As a humanist, Montaigne conceived of philosophy as morals. In the chapter “On the education of children”,[11] education is identified with philosophy, this being understood as the formation of judgment and manners in everyday life: “for philosophy, which, as the molder of judgment and conduct, will be his principal lesson, has the privilege of being everywhere at home”.[12] Philosophy, which consists essentially in the use of judgment, is significant to the very ordinary, varied and ‘undulating’[13] process of life. In fact, under the guise of innocuous anecdotes, Montaigne achieved the humanist revolution in philosophy. He moved from a conception of philosophy conceived of as theoretical science, to a philosophy conceived of as the practice of free judgment. Lamenting that ‘philosophy, even with people of understanding, should be an empty and fantastic name, a thing of no use and no value”,[14] he asserted that philosophy should be the most cheerful activity. He practised philosophy by setting his judgment to trial, in order to become aware of its weaknesses, but also to get to know its strength. ‘Every movement reveals us”,[15] but our judgments do so the best. At the beginning of the past century, one of Montaigne's greatest commentators, Pierre Villey, developed the idea that Montaigne truly became himself through writing. This idea remains more or less true, in spite of its obvious link with late romanticist psychology. The Essays remain an exceptional historical testimony of the progress of privacy and individualism, a blossoming of subjectivity, an attainment of personal maturity that will be copied, but maybe never matched since. It seems that Montaigne, who dedicated himself to freedom of the mind and peacefulness of the soul, did not have any other aim through writing than cultivating and educating himself. Since philosophy had failed to determine a secure path towards happiness, he committed each individual to do so in his own way.[16]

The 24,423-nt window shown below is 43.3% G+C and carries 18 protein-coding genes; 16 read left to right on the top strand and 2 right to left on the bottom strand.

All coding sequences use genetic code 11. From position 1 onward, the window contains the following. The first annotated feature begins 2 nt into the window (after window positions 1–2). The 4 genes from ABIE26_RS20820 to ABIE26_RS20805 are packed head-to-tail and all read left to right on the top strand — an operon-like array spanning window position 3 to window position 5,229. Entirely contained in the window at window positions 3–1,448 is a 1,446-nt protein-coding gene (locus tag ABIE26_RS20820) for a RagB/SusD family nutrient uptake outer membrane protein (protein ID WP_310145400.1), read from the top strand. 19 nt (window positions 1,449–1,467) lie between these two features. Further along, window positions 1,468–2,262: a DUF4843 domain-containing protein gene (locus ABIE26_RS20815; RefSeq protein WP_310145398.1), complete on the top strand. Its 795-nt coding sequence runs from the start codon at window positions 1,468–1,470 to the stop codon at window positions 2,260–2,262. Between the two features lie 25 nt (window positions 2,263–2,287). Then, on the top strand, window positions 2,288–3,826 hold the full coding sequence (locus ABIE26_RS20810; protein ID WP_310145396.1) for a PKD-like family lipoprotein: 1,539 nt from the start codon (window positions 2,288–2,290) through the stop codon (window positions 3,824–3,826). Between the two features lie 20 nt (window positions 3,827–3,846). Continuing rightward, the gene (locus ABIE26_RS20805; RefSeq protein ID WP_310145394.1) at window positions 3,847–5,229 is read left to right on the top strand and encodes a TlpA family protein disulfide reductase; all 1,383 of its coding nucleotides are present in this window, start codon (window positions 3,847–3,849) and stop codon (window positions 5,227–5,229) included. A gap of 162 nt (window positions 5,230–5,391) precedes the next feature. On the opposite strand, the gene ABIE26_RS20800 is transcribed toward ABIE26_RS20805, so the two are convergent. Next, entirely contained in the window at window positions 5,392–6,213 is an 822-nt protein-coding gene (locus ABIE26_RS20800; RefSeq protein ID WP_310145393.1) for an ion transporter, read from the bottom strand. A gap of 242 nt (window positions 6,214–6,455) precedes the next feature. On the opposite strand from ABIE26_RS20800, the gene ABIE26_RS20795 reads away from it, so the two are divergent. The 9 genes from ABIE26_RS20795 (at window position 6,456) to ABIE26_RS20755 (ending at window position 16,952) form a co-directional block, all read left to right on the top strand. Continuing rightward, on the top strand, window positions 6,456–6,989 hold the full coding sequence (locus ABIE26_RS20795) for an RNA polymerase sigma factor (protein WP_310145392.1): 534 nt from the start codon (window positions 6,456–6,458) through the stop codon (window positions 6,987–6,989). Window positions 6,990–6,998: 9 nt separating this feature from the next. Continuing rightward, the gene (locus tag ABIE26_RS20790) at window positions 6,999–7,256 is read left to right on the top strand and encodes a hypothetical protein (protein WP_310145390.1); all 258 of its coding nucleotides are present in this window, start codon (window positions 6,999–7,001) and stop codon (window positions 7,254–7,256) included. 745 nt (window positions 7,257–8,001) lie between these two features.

Montaigne wants to escape the stifling of thought by knowledge, a wide-spread phenomenon which he called “pedantism’,[17] an idea that he may have gleaned from the tarnishing of professors by the Commedia dell'arte. He praises one of the most famous professors of the day, Adrianus Turnebus, for having combined robust judgment with massive erudition. We have to moderate our thirst for knowledge, just as we do our appetite for pleasure. Siding here with Callicles against Plato, Montaigne asserts that a gentleman should not dedicate himself entirely to philosophy.[18] Practised with restraint, it proves useful, whereas in excess it leads to eccentricity and insociability.[19] Reflecting on the education of the children of the aristocracy (chapter I, 26, is dedicated to the countess Diane de Foix, who was then pregnant), Montaigne departs significantly from a traditional humanist education, the very one he himself received. Instead of focusing on the ways and means of making the teaching of Latin more effective, as pedagogues in the wake of Erasmus usually did, Montaigne stresses the need for action and playful activities. The child will conform early to social and political customs, but without servility. The use of judgment in every circumstance, as a warrant for practical intelligence and personal freedom, has to remain at the core of education. He transfers the major responsibility of education from the school to everyday life: ‘Wonderful brilliance may be gained for human judgment by getting to know men’.[20] The priority given to the formation of judgment and character strongly opposes the craving for a powerful memory during his time. He reserves for himself the freedom to pick up bits of knowledge here and there, displaying the “nonchalance” or unconcern intellectually, much in the same way that Castiglione's courtier would use sprezzatura in social relationships. Although Montaigne presents this nonchalance as essential to his nature, his position is not innocent: it allows him to take on the voice now of a Stoic, and then of a Sceptic, now of an Epicurean and then of a Christian. Although his views are never fully original, they always bear his unmistakable mark. Montaigne's thought, which is often rated as modern in so many aspects, remains deeply rooted in the classical tradition. Montaigne navigates easily through heaps of classical knowledge, proposing remarkable literary and philosophical innovations along the way.